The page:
Sweden discusses relationship with NATO

As of: 01/17/2022 7:57 p.m

Sweden has also reacted to the Russian military activities: tanks are now being deployed on the island of Gotland and soldiers are patrolling. The debate about joining NATO is more intense than it has been for a long time.

By Sofie Donges, ARD Studio Stockholm

60,000 people live on the Swedish island of Gotland. It is centrally located in the Baltic Sea, less than 200 km as the crow flies from the Latvian coast and thus also close to the Russian enclave of Kaliningrad.

For a few days, tanks have been rolling through the streets and soldiers are patrolling the port. “The security situation has been deteriorating for a long time,” Matthias Ardin, who heads the regiment on Gotland, told Swedish television SVT. “There is more military activity in Europe and that is why the Swedish Armed Forces decided to reinforce here on Gotland.”

The island is considered strategically important because of its central location in the Baltic Sea. According to security experts, the entire region could be controlled from here. The Ukraine conflict could therefore also become a security threat for Sweden. That’s why the debate about joining NATO is currently being conducted more intensely than it has been for years.

NATO question splits the camps

Since Crimea was annexed in 2014, the Swedish military and NATO have been working together ever more closely, for example on joint exercise missions. The fact that the Kremlin is now demanding that NATO renounce the admission of countries like Ukraine is unacceptable, Swedish Defense Minister Peter Hultqvist told TV4, referring to his own country:

We decide ourselves about security policy solutions, with whom we practice, whether we want to be a partner of NATO or how we set up our armed forces. It’s none of Russia’s or anyone else’s business.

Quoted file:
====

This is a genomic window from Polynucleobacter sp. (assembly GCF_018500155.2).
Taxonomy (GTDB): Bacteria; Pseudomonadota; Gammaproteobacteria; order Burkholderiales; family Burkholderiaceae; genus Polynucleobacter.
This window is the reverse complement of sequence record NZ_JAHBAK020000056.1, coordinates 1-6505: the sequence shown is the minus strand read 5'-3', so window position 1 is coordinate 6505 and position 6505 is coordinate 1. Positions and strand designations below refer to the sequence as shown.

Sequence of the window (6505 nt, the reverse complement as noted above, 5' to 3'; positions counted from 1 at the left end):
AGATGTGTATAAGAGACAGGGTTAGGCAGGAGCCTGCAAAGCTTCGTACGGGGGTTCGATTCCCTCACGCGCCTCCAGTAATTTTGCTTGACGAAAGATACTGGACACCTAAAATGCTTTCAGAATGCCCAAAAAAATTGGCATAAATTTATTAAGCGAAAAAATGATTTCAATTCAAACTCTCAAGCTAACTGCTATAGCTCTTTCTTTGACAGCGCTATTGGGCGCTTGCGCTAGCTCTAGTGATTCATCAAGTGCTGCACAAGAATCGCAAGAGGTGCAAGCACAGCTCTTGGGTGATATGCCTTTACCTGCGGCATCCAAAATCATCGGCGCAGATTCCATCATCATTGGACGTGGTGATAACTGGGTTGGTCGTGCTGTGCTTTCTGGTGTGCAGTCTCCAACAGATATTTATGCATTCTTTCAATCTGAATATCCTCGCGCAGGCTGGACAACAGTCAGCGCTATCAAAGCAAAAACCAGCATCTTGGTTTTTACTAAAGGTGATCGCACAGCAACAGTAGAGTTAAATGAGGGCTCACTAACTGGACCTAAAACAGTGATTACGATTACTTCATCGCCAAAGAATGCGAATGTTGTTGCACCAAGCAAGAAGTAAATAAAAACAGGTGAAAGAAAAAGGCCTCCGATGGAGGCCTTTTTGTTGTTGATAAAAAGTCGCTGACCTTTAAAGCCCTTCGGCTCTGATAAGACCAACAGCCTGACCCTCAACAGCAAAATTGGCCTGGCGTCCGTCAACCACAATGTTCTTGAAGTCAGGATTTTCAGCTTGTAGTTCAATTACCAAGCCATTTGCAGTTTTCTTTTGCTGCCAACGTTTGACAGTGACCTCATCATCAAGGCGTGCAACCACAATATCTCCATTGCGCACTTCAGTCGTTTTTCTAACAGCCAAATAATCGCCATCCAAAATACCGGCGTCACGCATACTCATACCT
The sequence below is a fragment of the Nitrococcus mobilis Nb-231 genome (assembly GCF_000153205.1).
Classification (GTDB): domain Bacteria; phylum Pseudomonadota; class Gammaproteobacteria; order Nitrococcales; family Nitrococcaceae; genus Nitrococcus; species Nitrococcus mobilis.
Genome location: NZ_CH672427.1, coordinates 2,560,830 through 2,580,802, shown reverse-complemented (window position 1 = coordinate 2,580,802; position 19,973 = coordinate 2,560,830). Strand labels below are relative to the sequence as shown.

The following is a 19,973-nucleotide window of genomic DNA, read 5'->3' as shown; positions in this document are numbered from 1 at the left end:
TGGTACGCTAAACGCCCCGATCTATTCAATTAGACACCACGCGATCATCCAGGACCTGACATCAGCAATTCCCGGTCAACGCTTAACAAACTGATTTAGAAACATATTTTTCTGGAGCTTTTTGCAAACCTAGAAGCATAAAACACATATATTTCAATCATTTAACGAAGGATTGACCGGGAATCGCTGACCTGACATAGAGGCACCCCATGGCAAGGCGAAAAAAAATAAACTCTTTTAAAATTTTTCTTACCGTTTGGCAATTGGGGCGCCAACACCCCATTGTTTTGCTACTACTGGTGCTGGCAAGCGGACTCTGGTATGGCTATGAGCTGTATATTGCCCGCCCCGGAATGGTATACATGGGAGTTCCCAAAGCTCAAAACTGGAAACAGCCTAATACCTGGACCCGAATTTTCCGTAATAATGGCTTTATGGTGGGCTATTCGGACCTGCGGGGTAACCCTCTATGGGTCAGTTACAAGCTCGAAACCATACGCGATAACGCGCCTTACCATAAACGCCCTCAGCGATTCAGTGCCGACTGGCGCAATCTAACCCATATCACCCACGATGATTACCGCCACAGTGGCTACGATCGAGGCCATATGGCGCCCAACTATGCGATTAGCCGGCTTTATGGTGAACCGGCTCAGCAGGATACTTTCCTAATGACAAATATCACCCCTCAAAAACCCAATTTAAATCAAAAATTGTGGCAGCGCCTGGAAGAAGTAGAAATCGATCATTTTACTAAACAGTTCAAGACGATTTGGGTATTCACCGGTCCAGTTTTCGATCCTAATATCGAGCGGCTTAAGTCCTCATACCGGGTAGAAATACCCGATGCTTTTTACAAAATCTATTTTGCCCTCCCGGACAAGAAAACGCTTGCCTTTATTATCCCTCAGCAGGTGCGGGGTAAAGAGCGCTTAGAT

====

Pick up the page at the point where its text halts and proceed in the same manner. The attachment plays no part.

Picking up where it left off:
Most parties in Sweden would probably agree with that. The NATO question, however, splits the camps. While the social-democratic minority government, the Greens and the Left are against immediate accession, the bourgeois parties support membership or at least a NATO option, i.e. a theoretical possibility of accession. Sweden’s Prime Minister Magdalena Andersson announced a further deepening of the partnership.

Debate also in Finland

The debate in neighboring Finland is similar: With a border with Russia that is more than 1,300 km long, Finland is in an exposed position. Unlike Sweden, the Finns have long been considered pragmatists in dealing with Moscow. At the same time, there has been an accession option laid down in political programs for many years.

However, security expert Charly Salonius-Pasternak from the Finnish Institute for International Affairs sees no added value for Finland’s NATO relationship compared to Sweden. On Swedish radio he said:

There is perhaps a rhetorical difference. The Finnish Prime Minister can say to the Russian President that depending on Russia’s behavior, Finland must join NATO. On the other hand, the Swedish government can do the same because Sweden is a sovereign, independent country.”

Opponents and supporters are now on par

Neither in Finland nor in Sweden is there currently a majority in the population for accession. However, the Swedish newspaper “Dagens Nyheter” recently published the results of its annual opinion poll on membership of the military alliance: supporters and opponents are now roughly evenly distributed. A few years ago, the critics were clearly in the majority. The long tradition of non-alignment seems to be losing importance for some Swedes.


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